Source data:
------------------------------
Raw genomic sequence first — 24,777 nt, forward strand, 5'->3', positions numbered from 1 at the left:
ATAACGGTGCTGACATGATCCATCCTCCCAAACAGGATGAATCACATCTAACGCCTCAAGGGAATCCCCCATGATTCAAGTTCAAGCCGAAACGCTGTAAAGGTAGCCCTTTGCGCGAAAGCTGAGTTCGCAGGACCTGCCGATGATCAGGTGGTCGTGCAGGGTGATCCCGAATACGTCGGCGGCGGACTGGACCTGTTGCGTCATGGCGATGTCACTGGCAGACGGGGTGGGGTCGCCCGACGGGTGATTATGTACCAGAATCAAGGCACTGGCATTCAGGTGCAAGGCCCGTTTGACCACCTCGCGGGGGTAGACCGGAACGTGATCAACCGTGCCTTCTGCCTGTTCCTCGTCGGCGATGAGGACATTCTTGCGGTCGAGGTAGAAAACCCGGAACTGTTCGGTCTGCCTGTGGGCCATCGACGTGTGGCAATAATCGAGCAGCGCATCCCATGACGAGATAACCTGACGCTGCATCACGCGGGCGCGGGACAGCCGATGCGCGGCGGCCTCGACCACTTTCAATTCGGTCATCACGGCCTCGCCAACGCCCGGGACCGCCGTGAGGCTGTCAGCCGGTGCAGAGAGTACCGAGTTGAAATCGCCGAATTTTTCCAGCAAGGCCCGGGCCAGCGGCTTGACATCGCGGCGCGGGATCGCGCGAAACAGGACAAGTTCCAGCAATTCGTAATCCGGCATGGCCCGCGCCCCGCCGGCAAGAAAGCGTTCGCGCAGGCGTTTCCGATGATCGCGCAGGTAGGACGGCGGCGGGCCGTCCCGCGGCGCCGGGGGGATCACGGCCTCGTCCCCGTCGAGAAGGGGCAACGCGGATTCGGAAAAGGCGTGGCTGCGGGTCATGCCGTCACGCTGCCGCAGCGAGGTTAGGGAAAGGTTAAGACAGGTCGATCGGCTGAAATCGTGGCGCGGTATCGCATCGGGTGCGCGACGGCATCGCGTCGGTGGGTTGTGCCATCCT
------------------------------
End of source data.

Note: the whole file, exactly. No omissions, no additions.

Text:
Raw genomic sequence first — 24,777 nt, forward strand, 5'->3', positions numbered from 1 at the left:
ATAACGGTGCTGACATGATCCATCCTCCCAAACAGGATGAATCACATCTAACGCCTCAAGGGAATCCCCCATGATTCAAGTTCAAGCCGAAACGCTGTAAAGGTAGCCCTTTGCGCGAAAGCTGAGTTCGCAGGACCTGCCGATGATCAGGTGGTCGTGCAGGGTGATCCCGAATACGTCGGCGGCGGACTGGACCTGTTGCGTCATGGCGATGTCACTGGCAGACGGGGTGGGGTCGCCCGACGGGTGATTATGTACCAGAATCAAGGCACTGGCATTCAGGTGCAAGGCCCGTTTGACCACCTCGCGGGGGTAGACCGGAACGTGATCAACCGTGCCTTCTGCCTGTTCCTCGTCGGCGATGAGGACATTCTTGCGGTCGAGGTAGAAAACCCGGAACTGTTCGGTCTGCCTGTGGGCCATCGACGTGTGGCAATAATCGAGCAGCGCATCCCATGACGAGATAACCTGACGCTGCATCACGCGGGCGCGGGACAGCCGATGCGCGGCGGCCTCGACCACTTTCAATTCGGTCATCACGGCCTCGCCAACGCCCGGGACCGCCGTGAGGCTGTCAGCCGGTGCAGAGAGTACCGAGTTGAAATCGCCGAATTTTTCCAGCAAGGCCCGGGCCAGCGGCTTGACATCGCGGCGCGGGATCGCGCGAAACAGGACAAGTTCCAGCAATTCGTAATCCGGCATGGCCCGCGCCCCGCCGGCAAGAAAGCGTTCGCGCAGGCGTTTCCGATGATCGCGCAGGTAGGACGGCGGCGGGCCGTCCCGCGGCGCCGGGGGGATCACGGCCTCGTCCCCGTCGAGAAGGGGCAACGCGGATTCGGAAAAGGCGTGGCTGCGGGTCATGCCGTCACGCTGCCGCAGCGAGGTTAGGGAAAGGTTAAGACAGGTCGATCGGCTGAAATCGTGGCGCGGTATCGCATCGGGTGCGCGACGGCATCGCGTCGGTGGGTTGTGCCATCCT